Bill Belichick and Tom Brady have enjoyed a long run of success like no other coach/quarterback duo in NFL history, appearing in five of the past 11 Super Bowls. Yet what once was considered a New England dynasty has been diminished lately, with their most recent championship coming eight years ago.
These guys are always in the conversation in January, but can they come through in February? A look at the Patriots:
• Team’s theme: The Patriots are far and away the NFL’s most consistent franchise of this century, but that fourth Super Bowl victory has become elusive. Their chances appear good this year, with the New York Giants out of the picture.
• How they got here: As usual, New England dominated the AFC East with a 12-4 record that was good for a No. 2 seed. The Patriots beat Houston 41-28 in the divisional round and earned another home game via Denver’s loss to Baltimore.
• Super Bowl-bound if: Wes Welker keeps delivering. There’s no more dependable player in the NFL, disregarding his critical drop in the Super Bowl last February. Welker caught eight passes for 131 yards against Houston, continually helping the Patriots sustain drives.
• Homeward-bound if: They fail to top 21 points. That’s been the cutoff point for their postseason success or failure, ever since their 24-21 win over Philadelphia in the Super Bowl that followed the 2004 season. The Patriots also will be in trouble if they allow the volume of big plays that Baltimore quarterback Joe Flacco has produced in the playoffs.
• Biggest variable: It’s not how the Patriots will replace tight end Rob Gronkowski, because they’ve thrived without him. The issue is whether they can keep taking away the football. New England fields the NFL’s 25th-ranked defense, but had a plus-25 turnover margin in the regular season and was plus-1 against Houston.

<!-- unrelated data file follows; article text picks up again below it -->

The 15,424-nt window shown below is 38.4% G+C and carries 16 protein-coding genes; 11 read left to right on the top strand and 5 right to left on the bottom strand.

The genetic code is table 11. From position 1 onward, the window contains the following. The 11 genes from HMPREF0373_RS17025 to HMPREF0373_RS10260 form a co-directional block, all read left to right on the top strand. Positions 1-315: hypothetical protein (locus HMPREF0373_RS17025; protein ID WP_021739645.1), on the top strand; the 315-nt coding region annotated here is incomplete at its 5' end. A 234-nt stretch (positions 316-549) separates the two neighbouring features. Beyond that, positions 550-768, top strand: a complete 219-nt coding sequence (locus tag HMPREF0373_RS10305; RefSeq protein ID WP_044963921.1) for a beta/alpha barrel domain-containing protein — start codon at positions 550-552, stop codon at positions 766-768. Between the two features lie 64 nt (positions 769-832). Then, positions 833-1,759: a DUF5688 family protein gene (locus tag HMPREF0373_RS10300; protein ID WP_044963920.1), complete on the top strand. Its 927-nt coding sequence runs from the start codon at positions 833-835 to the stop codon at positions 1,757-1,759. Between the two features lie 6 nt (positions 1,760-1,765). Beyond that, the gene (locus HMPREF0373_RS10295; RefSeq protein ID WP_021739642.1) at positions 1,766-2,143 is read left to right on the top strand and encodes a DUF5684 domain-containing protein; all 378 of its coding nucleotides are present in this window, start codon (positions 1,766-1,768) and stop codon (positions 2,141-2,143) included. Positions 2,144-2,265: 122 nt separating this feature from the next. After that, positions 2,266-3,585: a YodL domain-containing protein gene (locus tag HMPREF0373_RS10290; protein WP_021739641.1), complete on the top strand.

• Best player: Brady. Even with losses in four of six playoff games prior to Sunday’s win, he’s now 17-6 in postseason play, topping Joe Montana for the most quarterbacking victories. Brady passed for 344 yards and three touchdowns, against Houston and his game shows no signs of slippage at age 35.
• Best player you’ve never heard of: Shane Vereen — unless you remember his two rushing touchdowns in California’s loss to Utah in the 2009 Poinsettia Bowl. The Patriots always have interchangeable players, and he’s one of them, accounting for 124 yards and three touchdowns via rushing and receiving against Houston in relief of Danny Woodhead.
• Local connection: In his Fresno State days, All-Pro offensive guard Logan Mankins was coached by Mark Weber, formerly of BYU and now Utah State’s line coach.
• Reasons to cheer for them: They’ve lost to the Giants in dramatic fashion in their last two Super Bowls. So even if you’re tired of seeing them in the playoffs, it’s not as if they win the championship every year. The NFL’s No. 1-ranked offense surely would deliver another entertaining Super Bowl, and you have to admire a culture that maintains consistency in a league that’s programmed to prevent it.
• Reasons to cheer against them: They’re considered cuddly only in New England. Everywhere else, they’re viewed as the smug, condescending, Belichickian bunch that’s difficult to embrace. Three titles is still enough.
Tribune columnist Kurt Kragthorpe introduces the NFL’s championship game contestants. Today: New England Patriots.